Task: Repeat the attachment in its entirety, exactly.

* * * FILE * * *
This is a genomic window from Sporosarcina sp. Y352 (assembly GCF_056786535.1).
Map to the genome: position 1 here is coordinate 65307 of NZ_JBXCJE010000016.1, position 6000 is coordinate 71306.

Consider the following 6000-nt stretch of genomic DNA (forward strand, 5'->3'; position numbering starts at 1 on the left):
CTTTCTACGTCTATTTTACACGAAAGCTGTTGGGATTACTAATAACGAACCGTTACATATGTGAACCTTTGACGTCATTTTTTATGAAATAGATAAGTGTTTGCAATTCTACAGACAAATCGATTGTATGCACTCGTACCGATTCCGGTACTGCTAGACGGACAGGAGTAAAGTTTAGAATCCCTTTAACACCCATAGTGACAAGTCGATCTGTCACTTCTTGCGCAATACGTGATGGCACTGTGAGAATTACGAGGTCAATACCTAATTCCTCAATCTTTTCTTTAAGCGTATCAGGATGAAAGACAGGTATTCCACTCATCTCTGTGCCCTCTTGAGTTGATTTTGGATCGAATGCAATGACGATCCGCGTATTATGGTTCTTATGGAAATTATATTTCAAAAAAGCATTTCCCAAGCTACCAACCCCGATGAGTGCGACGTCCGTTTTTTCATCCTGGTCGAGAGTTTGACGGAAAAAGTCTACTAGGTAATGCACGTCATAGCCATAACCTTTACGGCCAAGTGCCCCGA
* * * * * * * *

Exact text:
This is a genomic window from Sporosarcina sp. Y352 (assembly GCF_056786535.1).
Map to the genome: position 1 here is coordinate 65307 of NZ_JBXCJE010000016.1, position 6000 is coordinate 71306.

Consider the following 6000-nt stretch of genomic DNA (forward strand, 5'->3'; position numbering starts at 1 on the left):
CTTTCTACGTCTATTTTACACGAAAGCTGTTGGGATTACTAATAACGAACCGTTACATATGTGAACCTTTGACGTCATTTTTTATGAAATAGATAAGTGTTTGCAATTCTACAGACAAATCGATTGTATGCACTCGTACCGATTCCGGTACTGCTAGACGGACAGGAGTAAAGTTTAGAATCCCTTTAACACCCATAGTGACAAGTCGATCTGTCACTTCTTGCGCAATACGTGATGGCACTGTGAGAATTACGAGGTCAATACCTAATTCCTCAATCTTTTCTTTAAGCGTATCAGGATGAAAGACAGGTATTCCACTCATCTCTGTGCCCTCTTGAGTTGATTTTGGATCGAATGCAATGACGATCCGCGTATTATGGTTCTTATGGAAATTATATTTCAAAAAAGCATTTCCCAAGCTACCAACCCCGATGAGTGCGACGTCCGTTTTTTCATCCTGGTCGAGAGTTTGACGGAAAAAGTCTACTAGGTAATGCACGTCATAGCCATAACCTTTACGGCCAAGTGCCCCGA